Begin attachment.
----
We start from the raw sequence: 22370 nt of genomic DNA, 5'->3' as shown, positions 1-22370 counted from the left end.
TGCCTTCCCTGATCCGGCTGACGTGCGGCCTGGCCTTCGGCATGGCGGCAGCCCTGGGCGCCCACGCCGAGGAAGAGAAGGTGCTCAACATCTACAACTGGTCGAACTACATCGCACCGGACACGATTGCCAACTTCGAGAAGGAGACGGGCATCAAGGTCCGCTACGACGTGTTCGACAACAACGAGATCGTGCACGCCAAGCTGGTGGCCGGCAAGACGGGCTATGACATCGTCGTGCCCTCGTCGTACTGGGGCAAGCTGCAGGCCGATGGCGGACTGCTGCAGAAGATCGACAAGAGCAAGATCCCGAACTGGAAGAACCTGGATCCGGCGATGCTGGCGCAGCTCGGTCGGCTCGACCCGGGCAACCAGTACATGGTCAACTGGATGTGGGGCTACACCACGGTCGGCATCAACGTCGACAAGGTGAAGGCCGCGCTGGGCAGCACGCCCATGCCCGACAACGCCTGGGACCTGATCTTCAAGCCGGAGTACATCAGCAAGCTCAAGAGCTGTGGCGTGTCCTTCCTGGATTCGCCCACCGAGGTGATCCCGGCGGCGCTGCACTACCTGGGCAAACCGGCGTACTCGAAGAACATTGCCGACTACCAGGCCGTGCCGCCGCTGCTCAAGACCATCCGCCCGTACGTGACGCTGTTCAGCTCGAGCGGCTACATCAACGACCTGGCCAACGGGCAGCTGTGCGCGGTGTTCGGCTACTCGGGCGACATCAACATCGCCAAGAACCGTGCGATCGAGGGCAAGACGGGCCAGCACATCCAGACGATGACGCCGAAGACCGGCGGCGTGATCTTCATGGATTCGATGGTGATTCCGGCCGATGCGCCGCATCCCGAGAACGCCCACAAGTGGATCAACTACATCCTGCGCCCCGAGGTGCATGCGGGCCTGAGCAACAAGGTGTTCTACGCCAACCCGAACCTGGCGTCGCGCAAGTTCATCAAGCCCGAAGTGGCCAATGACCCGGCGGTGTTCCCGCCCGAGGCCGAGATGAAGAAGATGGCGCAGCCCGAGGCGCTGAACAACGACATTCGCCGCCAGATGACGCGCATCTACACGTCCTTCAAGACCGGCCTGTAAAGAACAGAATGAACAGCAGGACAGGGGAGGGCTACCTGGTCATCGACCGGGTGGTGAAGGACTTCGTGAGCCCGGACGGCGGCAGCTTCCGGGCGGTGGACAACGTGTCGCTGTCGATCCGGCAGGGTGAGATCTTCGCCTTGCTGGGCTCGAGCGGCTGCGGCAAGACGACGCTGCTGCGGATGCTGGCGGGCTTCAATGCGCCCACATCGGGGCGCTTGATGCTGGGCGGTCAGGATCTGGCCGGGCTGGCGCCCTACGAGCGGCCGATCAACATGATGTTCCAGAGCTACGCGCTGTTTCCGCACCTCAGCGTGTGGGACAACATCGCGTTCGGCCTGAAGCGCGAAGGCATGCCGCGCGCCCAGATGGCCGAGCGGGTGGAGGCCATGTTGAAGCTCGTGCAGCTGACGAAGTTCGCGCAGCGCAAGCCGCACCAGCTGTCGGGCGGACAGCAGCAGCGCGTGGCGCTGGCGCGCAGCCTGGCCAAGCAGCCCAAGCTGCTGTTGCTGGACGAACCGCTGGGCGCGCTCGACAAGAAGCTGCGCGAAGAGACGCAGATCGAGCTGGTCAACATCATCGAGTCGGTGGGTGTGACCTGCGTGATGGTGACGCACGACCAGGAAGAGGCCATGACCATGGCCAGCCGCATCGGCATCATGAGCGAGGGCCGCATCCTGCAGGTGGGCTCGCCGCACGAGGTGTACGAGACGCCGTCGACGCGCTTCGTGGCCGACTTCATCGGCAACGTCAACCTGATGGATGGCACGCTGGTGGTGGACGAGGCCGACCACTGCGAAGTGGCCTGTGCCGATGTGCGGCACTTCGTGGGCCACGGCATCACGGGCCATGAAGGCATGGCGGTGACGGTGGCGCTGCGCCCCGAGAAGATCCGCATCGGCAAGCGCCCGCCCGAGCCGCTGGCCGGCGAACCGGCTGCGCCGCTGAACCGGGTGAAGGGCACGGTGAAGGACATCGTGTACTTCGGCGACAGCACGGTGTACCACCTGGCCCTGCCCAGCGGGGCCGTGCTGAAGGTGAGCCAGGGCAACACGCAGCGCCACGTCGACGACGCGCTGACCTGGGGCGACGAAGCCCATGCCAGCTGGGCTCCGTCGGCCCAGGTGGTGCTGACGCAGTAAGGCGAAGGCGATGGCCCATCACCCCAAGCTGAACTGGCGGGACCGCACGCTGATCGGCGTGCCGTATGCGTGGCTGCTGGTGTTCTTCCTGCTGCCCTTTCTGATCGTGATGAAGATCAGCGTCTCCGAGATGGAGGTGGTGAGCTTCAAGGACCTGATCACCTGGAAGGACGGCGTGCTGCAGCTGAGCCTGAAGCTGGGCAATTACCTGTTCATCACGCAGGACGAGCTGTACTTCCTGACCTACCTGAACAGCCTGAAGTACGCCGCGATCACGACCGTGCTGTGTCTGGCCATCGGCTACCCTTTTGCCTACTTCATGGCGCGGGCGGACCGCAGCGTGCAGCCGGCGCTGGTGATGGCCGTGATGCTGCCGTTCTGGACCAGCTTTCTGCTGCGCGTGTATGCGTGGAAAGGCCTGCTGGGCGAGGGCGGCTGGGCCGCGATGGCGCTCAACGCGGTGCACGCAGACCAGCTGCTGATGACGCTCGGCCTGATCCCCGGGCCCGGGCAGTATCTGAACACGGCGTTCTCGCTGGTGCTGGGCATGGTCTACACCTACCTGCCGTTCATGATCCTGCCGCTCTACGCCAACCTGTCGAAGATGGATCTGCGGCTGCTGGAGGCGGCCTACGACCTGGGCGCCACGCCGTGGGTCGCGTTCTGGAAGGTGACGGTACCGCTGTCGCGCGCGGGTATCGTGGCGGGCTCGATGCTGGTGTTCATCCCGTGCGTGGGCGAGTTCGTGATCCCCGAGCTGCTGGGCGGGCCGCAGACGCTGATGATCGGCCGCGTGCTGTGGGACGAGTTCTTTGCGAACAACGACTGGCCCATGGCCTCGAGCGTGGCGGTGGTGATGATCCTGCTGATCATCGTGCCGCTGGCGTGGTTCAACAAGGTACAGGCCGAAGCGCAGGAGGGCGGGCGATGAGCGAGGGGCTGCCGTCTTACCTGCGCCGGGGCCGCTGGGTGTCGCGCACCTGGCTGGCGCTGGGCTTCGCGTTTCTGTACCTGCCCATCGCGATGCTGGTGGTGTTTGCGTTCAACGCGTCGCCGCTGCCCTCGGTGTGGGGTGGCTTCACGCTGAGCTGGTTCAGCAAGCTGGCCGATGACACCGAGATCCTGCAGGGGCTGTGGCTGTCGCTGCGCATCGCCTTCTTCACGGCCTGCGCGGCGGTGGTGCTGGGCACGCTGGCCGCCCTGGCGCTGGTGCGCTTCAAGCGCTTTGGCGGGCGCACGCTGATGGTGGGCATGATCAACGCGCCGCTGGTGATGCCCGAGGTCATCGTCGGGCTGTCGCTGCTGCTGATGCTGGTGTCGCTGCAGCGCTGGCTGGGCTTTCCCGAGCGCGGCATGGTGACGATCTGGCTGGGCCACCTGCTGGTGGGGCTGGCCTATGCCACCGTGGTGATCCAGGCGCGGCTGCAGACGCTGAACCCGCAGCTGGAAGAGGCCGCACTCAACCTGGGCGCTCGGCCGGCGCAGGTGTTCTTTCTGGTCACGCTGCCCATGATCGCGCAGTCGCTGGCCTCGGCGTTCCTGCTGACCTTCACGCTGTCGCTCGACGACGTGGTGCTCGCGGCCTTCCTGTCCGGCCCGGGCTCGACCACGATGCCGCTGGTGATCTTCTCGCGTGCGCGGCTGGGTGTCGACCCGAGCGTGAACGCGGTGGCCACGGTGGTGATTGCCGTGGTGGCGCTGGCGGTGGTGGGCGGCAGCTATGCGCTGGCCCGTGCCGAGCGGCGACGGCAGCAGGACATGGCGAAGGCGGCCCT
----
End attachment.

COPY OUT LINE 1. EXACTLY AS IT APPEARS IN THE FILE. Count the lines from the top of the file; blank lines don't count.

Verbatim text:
We start from the raw sequence: 22370 nt of genomic DNA, 5'->3' as shown, positions 1-22370 counted from the left end.